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Monday, January 14, 2019

Her One Mistake by Heidi Perks

Release Date - January 8, 2019

May I first say the cover is half the reason I took a closer look at Her One Mistake? Some covers are clear misses. This one captured the atmosphere and chilling suspense perfectly.

Charlotte knows her best friend Harriet never lets young Alice out of her sight. In fact, Harriet has never hired a babysitter. It's part of the reason Charlotte is so ecstatic when her friend finally decides to leave Alice with Charlotte for the day. There's a school fair that all of the kids will love, and they plan a full day of fun while Harriet takes a bookkeeping class.

All is going great. As the kids head into a bouncy house, Charlotte takes a few seconds to check messages. Her kids come out, but Alice has vanished. A search of the school fields comes up empty. Charlotte has to tell her friend that Alice is missing.

Losing your own child would be a horror you just can't imagine, but to lose a friend's child seems to be the worst of all. As she tries not to fall under the weight of the tremendous strain of losing another person's child, Harriet tries to hold it all together. One of the women knows more than is being told, and the detectives must discover what and why.

What a book to kick off 2019 with! I'd read a little bit before the New Year's, but Her One Mistake was the first book I actually picked up after the 1st. It was a fantastic choice. I won't say all of it kept me guessing, but the tension was there and had me reading into the wee hours. When I couldn't shut my mind off of other dealings at 4 a.m., I was almost happy to get up and read more.

I am very fond of the psychological suspense novels that are so popular. This one was one of the best.

Tuesday, January 1, 2019

Just Once by Lori Handeland

Release Date - December 20, 2018

Just Once is both thought-provoking and emotional. It seemed especially true to me given the experiences I've had over the past (almost) two years. I've watched my mom decline no thanks to Alzheimer's. I watched my dad's health decline due to the exact same health issue Charley has in this story.

It's been more than 20 years since Frankie divorced her husband. Charley was the love of her life, but his affair with a much younger woman destroyed their marriage. Why he's back at her doorstep two decades later is beyond her. Worse, he has no recollection of his second wife and he doesn't realize 20 years. In his mind, he's still happily married to Frankie.

Hannah has loved Charley for so long. It breaks her heart to learn that he has no recollection of her at all. He sees her as a delusional woman. She's definitely not his wife, no matter what she keeps saying. Hannah has always been that "other woman" in Frankie's eyes, so the resentment is clear only this time it's on both sides.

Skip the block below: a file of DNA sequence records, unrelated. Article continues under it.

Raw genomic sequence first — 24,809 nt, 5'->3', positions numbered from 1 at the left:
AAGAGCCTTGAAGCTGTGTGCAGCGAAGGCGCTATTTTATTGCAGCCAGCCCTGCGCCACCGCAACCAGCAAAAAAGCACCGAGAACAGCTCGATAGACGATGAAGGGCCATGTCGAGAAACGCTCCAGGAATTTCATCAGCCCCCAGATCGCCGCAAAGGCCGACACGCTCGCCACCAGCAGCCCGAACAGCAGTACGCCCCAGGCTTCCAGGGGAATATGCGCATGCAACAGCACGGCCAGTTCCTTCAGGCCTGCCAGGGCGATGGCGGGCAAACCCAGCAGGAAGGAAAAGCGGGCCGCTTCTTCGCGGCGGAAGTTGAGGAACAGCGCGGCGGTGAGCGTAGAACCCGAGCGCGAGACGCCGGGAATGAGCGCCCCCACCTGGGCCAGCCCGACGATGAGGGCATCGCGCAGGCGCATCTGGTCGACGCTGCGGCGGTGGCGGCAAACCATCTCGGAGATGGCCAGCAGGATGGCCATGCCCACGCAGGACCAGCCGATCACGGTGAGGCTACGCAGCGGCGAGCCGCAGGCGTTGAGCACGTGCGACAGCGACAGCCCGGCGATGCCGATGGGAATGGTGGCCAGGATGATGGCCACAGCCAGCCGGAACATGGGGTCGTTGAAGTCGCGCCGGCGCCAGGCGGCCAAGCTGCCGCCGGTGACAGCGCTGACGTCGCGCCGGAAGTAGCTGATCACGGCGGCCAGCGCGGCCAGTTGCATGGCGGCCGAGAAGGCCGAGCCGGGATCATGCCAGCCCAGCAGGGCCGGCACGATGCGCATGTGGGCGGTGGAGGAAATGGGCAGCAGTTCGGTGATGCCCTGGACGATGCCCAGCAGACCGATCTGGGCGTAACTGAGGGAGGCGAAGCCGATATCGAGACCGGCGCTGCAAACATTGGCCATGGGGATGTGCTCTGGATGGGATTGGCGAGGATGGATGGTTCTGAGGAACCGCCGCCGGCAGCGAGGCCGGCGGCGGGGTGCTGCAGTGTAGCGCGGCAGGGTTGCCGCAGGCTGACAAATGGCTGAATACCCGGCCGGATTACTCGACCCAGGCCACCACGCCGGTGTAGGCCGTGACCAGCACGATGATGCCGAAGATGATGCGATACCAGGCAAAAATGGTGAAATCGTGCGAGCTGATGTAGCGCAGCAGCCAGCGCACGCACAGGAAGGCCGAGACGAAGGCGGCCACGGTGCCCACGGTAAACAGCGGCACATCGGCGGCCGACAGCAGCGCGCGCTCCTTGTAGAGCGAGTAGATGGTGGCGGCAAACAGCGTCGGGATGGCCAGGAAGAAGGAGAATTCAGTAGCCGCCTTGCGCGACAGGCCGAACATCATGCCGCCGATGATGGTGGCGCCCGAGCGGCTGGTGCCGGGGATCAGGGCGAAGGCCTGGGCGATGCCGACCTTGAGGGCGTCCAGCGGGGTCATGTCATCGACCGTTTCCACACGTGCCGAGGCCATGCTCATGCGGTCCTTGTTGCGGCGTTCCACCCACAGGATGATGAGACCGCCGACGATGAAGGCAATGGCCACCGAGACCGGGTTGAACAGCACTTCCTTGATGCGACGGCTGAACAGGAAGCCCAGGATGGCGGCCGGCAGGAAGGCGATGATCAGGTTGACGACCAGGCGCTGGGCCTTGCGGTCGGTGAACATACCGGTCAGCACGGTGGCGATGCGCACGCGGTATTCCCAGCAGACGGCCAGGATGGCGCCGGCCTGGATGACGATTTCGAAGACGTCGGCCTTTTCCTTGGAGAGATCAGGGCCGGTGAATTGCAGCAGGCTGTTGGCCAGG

When tests reveal Charley has a terminal health issue, one woman must face being there for a man who abandoned her decades ago. Another woman must face the truth that her husband truly, deeply loves another.

I was the medical power of attorney for my dad given my mom's own health issues. As a result, I really related to Frankie. Not the marriage aspect, but those choices she faced are heartbreaking. I truly understood that pain. I love that rather than let it consume her, she found a way to find strength and comfort with the woman she's despised for so many years. Watching them form a tentative alliance was a nice change of pace in a world that spews so much hatred on a daily basis.

The story is told from several viewpoints. You have Hannah in the past and in the present. There's Frankie in the past and in the present. There's also a good look at Charley's experiences in Vietnam and after he and Frankie marry. Just Once was never an easy story to read. I'm glad I did, however.

The Au Pair by Emma Rous

Release Date - January 9, 2019

Emma Rous' The Au Pair is touted to be a mix of V.C. Andrews and Kate Morton. I'm not familiar with Kate Morton, but I read many V.C. Andrews stories as a teen. I would agree with that thought.

After her father's death, Seraphine Mayes is reeling. She comes across a photo in the family estate and wonders why only one of the infants is in the photo with the mom she never knew. She and her twin Danny were left behind when their mother jumped off a cliff shortly after their birth.

After the suicide, the family's beloved au pair left for good. Seraphine's older brother never understood why. He lost his mother and his nanny in one day. Their father was the last link they had to the past.

Seraphine decides to investigate and learn the truth about her mother's suicide and why only one baby is in the photo. Soon, she is receiving threatening messages. Someone doesn't want her to uncover the truth.

There's a mix of good and bad to be found within The Au Pair. The story is told from Seraphine's point of view in the present day and the au pair's point of view in the past. I found the narrative moved swiftly and kept the story progressing.

The bad is that I pegged the outcome and the real events that day far too early. Despite the townspeople believing the family was cursed, I had it pegged. I think that's why I found it so reminiscent of V.C. Andrews.

This story had me hooked. It is predictable, but I became so involved in the lives of both past and present characters that I couldn't stop reading.